Look to future for transit solution

By: Graham Lane
Posted 6/24/2016

With an overtaxed citizenry and an infrastructure deficit (roads, water services, etc.) in the billions,
Winnipeg’s City council should set aside its massively-expensive Bus Rapid Transit plans and consider where
the world is going, not where it is now. A mind-blowing expensive BRT is not the answer.
The challenge of public transportation is to minimize travel time and cost while maximizing comfort and
convenience. Traditional passenger services produce varying degrees of success – taxis, buses, subways and
dedicated transit corridors. The thinking going into these elderly systems is very low tech and slow to
change.

Enter now the next generation transportation services, particularly smartphone-enabled ride-hailing services
like Uber and Lyft. They demonstrate the power of understanding consumer needs and matching them to a
flexible pool of resources. Technology is so powerful, discovering new needs while creating services such as
UberPool and Lyft Line, matching multiple parties to a single ride, using current roads more effectively with
convenience and flexibility.

We remain in an environment of emerging technology that is and will transform entire industries. Lagging far
behind North America, African nations faced building telephone landlines for mass communications, an
effort expected to take decades to build only to produce a costly obsolete system benefiting comparatively
few. Instead, cellphones now provide Africa’s massive population access to communication without landline
costs and endless political uncertainty and red tape. This simple example shows the benefits of a new
technology, an opportunity exploited completely bypassing old technology.

How does this example relate to public transportation?

The rise of big data, mobile apps, and services like Uber are but a signal of things to come. Cities that
recognize this and act to leap-frog over old technology (like subways, transit corridors, and standard taxi
services) will position their economies for long-term future competitive advantages. Winnipeg should avoid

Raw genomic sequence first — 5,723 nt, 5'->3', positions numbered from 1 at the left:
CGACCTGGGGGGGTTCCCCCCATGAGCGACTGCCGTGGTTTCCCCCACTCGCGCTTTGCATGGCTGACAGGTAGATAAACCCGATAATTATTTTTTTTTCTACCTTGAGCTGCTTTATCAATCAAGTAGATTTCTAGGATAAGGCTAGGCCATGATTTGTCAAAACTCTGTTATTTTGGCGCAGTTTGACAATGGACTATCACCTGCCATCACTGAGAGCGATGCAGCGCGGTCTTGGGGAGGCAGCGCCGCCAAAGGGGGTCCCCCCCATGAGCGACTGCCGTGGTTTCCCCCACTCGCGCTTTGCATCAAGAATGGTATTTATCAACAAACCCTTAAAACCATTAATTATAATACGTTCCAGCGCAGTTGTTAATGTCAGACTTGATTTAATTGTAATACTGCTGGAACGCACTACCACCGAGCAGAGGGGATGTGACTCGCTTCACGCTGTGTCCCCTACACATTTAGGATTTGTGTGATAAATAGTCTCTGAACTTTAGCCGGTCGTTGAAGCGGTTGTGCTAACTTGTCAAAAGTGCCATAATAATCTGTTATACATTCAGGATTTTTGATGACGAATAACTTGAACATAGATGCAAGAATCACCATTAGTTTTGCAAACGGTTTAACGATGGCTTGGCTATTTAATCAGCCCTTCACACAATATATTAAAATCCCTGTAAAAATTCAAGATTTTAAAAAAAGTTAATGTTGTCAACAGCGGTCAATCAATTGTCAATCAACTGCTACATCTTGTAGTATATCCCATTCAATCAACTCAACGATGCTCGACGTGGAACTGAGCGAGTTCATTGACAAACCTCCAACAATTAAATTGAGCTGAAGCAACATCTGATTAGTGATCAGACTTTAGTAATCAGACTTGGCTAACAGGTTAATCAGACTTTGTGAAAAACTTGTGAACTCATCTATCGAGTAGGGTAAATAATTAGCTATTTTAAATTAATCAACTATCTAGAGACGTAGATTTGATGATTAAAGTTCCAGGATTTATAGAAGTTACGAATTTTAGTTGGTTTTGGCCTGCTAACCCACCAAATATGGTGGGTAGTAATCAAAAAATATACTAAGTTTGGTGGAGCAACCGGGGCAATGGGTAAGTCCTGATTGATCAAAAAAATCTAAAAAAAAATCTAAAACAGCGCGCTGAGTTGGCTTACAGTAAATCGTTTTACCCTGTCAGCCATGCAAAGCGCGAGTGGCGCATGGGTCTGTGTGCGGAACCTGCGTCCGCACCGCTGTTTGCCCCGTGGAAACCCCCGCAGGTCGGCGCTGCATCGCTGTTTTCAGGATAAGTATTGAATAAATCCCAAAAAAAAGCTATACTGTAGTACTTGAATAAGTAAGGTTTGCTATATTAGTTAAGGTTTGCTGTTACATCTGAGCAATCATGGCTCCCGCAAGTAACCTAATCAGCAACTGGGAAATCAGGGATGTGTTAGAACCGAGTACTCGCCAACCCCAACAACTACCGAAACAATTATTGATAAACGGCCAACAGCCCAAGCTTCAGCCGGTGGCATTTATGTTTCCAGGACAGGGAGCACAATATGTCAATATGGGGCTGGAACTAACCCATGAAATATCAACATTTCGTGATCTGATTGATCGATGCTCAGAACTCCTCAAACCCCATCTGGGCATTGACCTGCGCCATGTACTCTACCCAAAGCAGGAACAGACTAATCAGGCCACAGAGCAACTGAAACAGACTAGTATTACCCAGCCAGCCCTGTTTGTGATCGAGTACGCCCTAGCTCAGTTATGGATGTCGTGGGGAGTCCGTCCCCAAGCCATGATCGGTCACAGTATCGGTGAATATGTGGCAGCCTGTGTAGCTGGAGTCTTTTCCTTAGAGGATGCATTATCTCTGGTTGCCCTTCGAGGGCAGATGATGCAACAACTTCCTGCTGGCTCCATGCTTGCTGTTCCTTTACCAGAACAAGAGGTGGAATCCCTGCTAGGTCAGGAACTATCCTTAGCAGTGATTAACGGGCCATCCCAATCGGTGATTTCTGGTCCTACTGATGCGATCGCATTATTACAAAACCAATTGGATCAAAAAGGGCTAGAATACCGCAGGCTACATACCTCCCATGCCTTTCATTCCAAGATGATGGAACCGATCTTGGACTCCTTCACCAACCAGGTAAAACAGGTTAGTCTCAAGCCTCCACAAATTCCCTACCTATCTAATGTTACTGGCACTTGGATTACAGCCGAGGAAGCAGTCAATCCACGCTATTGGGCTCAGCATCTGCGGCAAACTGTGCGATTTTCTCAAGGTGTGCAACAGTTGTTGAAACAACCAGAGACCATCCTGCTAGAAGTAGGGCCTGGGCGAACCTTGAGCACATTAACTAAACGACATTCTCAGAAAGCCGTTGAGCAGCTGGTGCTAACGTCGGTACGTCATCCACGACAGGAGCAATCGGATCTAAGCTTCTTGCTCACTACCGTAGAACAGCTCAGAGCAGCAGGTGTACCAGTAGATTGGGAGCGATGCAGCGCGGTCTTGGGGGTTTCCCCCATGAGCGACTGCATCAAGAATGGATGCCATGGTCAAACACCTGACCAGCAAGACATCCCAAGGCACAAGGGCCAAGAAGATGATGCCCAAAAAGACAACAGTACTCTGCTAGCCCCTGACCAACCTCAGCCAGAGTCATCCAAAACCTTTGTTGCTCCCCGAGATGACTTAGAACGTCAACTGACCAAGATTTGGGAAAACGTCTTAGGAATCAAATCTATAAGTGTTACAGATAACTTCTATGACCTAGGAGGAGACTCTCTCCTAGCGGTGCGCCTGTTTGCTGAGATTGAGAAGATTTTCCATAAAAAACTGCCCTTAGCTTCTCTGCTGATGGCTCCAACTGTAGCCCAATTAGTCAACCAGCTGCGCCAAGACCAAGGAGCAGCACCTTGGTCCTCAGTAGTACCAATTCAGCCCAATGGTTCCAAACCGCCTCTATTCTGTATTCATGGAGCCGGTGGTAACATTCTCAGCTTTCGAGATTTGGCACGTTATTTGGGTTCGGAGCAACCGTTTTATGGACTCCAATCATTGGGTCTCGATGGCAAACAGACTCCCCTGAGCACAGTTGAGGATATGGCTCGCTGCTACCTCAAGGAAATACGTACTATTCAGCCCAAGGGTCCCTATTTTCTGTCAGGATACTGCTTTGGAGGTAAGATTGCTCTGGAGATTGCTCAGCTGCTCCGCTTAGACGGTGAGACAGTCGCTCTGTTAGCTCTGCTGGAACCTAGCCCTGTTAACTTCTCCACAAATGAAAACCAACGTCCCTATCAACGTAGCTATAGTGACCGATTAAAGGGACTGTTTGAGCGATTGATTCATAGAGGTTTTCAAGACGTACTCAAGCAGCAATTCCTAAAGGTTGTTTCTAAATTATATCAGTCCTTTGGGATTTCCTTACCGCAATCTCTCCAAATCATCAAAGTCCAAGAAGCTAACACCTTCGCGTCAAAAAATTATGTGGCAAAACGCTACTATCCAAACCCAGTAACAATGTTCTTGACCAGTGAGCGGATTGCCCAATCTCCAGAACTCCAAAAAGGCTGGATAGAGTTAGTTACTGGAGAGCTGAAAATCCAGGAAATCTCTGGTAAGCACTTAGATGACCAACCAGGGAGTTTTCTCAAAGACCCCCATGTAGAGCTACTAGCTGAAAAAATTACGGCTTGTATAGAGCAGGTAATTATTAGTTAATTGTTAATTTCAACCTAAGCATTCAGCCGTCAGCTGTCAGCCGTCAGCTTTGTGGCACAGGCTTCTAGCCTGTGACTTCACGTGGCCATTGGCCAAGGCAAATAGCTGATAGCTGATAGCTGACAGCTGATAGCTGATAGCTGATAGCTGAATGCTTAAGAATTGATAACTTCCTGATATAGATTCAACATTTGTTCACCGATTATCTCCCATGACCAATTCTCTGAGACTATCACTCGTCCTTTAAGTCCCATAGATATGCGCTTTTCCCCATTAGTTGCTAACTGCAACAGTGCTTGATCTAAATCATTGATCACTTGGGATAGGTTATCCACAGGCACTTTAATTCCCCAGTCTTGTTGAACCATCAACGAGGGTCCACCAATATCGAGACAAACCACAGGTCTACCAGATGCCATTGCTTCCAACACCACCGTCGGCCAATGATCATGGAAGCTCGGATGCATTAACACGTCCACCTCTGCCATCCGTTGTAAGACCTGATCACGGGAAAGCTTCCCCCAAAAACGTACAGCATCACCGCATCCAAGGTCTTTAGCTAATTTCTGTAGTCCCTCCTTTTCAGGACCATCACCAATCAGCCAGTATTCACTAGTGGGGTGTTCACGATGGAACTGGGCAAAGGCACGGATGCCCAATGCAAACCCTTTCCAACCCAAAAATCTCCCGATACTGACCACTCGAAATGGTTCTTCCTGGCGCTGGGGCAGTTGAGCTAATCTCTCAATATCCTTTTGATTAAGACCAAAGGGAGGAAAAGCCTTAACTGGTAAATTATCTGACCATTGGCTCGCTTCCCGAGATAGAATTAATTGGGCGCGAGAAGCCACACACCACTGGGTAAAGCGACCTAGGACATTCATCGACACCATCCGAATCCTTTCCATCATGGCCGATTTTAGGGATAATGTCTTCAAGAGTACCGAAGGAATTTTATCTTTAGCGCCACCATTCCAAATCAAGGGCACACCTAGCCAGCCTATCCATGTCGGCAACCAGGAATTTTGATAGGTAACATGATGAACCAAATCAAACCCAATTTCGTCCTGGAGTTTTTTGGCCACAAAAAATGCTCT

borrowing to dump vast sums into the dying solutions of yesterday, foreclosing better options to come.

Helsinki, Finland, Washington, D.C., and San Francisco have politicians who looked to the future and moved
to exploit it. Washington launched a service called Bridj, it focuses on those lacking sufficient public
transportation options. It responds to user demand via an app, intelligently allowing the transporting of
groups of individuals to varying destinations. San Francisco’s transportation innovation is Chariot, which
gathers popular route data directly from users and proposes changed routes to achieve maximum
effectiveness according to individual personal needs. Helsinki augmented its old public transit with a minibus
system that operates a lot like Uber. Apps are used to input desired routes, and the system plans out the
most efficient, cost effective and speediest route.

These are but three very diverse examples of cities experimenting with rapidly emerging transport
technology. My point here isn’t to advocate copying directly any of the examples, but to urge City council
not to double-down on an old and prohibitory expensive transport system. Best to look around, imagine, and
take the time needed to decide what is right for the future of Winnipeg. BRT costs way too much to serve
way too few.

Winnipeg’s City council should be leading us into the future, not tying us down in the past